Size also has an impact on the ball and socket hip joints, making this disease much more common in larger breeds.

Nutrition and weight play a role as well. Obesity puts unneeded stress on your dog's joints and too little or too much exercise can hurt them. 

Different breeds need varying levels of exercise.

A rapid growth rate can negatively impact your dog's hips. Puppies grow fast and need to eat a lot, but feeding them too much can hurt their development.

The bones and soft tissue structure should grow in tandem. This creates a stable joint. When the bones grow faster than the soft tissue, it results in a wobbly connection that over time can become osteoporosis.

What is Osteoporosis?

Microscopes reveal that healthy bones have a honeycomb appearance. This is because of small holes throughout the structure. In bones with osteoporosis, these holes grow larger.

When the holes become too big this can lead to a multitude of health problems. Weaker bones are easier to break, hurt more, and drastically limit mobility.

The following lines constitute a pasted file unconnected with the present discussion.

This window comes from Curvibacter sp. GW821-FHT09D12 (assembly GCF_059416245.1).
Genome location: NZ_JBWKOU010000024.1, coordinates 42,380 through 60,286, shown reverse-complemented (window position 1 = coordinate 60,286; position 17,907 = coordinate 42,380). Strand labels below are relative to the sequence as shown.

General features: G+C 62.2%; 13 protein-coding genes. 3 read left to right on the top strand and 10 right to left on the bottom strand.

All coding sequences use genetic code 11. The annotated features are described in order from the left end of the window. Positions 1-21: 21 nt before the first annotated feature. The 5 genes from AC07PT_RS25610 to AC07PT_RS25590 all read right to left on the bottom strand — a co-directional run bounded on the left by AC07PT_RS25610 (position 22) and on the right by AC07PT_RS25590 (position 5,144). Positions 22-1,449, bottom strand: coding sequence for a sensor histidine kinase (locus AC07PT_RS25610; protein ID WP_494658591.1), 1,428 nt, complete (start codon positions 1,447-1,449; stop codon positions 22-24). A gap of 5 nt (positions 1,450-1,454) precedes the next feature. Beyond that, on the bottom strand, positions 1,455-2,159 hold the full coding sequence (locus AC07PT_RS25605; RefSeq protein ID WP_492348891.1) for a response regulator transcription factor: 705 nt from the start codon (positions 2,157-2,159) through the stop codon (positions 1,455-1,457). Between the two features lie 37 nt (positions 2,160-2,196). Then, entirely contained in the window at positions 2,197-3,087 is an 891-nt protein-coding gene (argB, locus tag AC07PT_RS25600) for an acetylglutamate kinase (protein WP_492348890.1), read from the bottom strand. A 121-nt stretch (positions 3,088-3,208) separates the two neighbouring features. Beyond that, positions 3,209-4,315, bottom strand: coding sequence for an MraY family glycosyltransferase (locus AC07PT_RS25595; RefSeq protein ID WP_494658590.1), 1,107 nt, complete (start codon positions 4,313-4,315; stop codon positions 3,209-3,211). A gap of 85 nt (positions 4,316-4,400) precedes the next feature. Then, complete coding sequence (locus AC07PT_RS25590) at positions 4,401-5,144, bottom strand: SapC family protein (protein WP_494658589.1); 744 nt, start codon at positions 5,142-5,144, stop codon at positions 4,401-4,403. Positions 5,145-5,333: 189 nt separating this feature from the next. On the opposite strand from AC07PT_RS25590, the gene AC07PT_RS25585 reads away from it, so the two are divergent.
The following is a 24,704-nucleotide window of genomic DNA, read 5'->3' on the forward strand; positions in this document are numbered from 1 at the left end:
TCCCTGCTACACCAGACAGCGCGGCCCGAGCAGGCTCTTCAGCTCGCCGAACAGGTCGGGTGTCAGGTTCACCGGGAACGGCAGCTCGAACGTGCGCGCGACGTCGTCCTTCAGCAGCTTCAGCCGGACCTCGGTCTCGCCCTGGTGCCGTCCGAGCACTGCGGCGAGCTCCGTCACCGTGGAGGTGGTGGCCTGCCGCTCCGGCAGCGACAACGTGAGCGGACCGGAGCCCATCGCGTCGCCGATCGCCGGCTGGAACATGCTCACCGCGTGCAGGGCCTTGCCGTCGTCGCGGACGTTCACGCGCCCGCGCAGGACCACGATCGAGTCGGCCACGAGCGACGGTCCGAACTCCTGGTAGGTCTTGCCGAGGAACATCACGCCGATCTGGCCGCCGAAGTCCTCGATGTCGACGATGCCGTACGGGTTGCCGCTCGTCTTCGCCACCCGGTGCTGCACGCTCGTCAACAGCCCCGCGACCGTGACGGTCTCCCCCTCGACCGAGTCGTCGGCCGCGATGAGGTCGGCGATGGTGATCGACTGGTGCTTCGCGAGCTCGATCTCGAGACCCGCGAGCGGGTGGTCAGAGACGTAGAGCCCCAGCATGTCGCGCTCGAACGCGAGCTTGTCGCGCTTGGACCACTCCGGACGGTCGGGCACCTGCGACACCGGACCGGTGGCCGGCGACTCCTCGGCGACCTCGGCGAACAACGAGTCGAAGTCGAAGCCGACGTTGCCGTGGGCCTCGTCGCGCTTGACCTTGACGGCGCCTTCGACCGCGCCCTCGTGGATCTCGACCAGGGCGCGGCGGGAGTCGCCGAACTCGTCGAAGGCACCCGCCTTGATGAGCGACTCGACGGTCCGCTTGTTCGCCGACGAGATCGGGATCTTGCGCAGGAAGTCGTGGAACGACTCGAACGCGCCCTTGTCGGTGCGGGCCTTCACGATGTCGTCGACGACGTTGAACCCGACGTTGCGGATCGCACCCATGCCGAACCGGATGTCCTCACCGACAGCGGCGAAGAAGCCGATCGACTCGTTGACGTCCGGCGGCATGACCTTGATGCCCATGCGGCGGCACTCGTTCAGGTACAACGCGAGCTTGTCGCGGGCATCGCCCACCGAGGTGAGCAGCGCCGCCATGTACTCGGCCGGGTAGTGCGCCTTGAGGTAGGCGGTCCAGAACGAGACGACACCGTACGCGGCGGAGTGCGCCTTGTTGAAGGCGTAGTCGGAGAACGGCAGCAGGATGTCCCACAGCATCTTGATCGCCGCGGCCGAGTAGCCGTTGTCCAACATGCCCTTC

Dogs suffering from hip dysplasia have a high risk of developing osteoporosis. 


It is impossible to prevent every dog from developing hip dysplasia. But, if you see the symptoms of hip dysplasia in your dog soon enough, there are a few actions you can take.

These precautions will ease their pain and hopefully, prevent the disease from spreading.

Supplementing their Diet

Hip dysplasia in dogs - prevention

There are many joint supplement options out there that work by soothing stiff joints. An anti-inflammation supplement is standard.

Some supplements keep joint fluid healthy which makes movement easier. Others help cartilage stay strong and smooth.

Glucosamine is a common supplement for dogs with arthritis. They are safe to use over a long period of time and tend to work well as a joint supplement.

Researchers aren't sure how well glucosamine works as a preventative, but it can relieve some of your dog's pain and strengthen their bones.